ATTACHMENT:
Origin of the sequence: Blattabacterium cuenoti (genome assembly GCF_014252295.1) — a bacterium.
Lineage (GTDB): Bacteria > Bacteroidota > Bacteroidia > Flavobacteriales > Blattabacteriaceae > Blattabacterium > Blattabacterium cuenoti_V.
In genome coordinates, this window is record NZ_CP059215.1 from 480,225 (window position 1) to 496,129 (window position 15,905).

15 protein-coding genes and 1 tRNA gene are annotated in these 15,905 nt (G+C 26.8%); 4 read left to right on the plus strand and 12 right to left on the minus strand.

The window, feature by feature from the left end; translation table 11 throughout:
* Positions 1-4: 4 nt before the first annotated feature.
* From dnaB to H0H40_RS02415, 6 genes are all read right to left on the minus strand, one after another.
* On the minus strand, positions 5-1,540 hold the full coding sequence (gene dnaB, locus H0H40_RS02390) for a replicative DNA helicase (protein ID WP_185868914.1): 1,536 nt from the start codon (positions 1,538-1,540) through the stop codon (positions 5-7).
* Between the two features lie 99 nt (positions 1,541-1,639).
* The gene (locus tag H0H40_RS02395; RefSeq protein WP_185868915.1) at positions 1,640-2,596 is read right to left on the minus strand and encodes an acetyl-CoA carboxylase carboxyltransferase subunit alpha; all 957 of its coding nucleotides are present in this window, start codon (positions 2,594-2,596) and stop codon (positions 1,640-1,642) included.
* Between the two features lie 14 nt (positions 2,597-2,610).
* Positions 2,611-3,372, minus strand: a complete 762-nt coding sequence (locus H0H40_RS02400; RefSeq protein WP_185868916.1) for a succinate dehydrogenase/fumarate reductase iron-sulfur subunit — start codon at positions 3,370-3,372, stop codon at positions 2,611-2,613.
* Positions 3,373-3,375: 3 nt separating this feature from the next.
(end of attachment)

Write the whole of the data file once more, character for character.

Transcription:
Origin of the sequence: Blattabacterium cuenoti (genome assembly GCF_014252295.1) — a bacterium.
Lineage (GTDB): Bacteria > Bacteroidota > Bacteroidia > Flavobacteriales > Blattabacteriaceae > Blattabacterium > Blattabacterium cuenoti_V.
In genome coordinates, this window is record NZ_CP059215.1 from 480,225 (window position 1) to 496,129 (window position 15,905).

15 protein-coding genes and 1 tRNA gene are annotated in these 15,905 nt (G+C 26.8%); 4 read left to right on the plus strand and 12 right to left on the minus strand.

The window, feature by feature from the left end; translation table 11 throughout:
* Positions 1-4: 4 nt before the first annotated feature.
* From dnaB to H0H40_RS02415, 6 genes are all read right to left on the minus strand, one after another.
* On the minus strand, positions 5-1,540 hold the full coding sequence (gene dnaB, locus H0H40_RS02390) for a replicative DNA helicase (protein ID WP_185868914.1): 1,536 nt from the start codon (positions 1,538-1,540) through the stop codon (positions 5-7).
* Between the two features lie 99 nt (positions 1,541-1,639).
* The gene (locus tag H0H40_RS02395; RefSeq protein WP_185868915.1) at positions 1,640-2,596 is read right to left on the minus strand and encodes an acetyl-CoA carboxylase carboxyltransferase subunit alpha; all 957 of its coding nucleotides are present in this window, start codon (positions 2,594-2,596) and stop codon (positions 1,640-1,642) included.
* Between the two features lie 14 nt (positions 2,597-2,610).
* Positions 2,611-3,372, minus strand: a complete 762-nt coding sequence (locus H0H40_RS02400; RefSeq protein WP_185868916.1) for a succinate dehydrogenase/fumarate reductase iron-sulfur subunit — start codon at positions 3,370-3,372, stop codon at positions 2,611-2,613.
* Positions 3,373-3,375: 3 nt separating this feature from the next.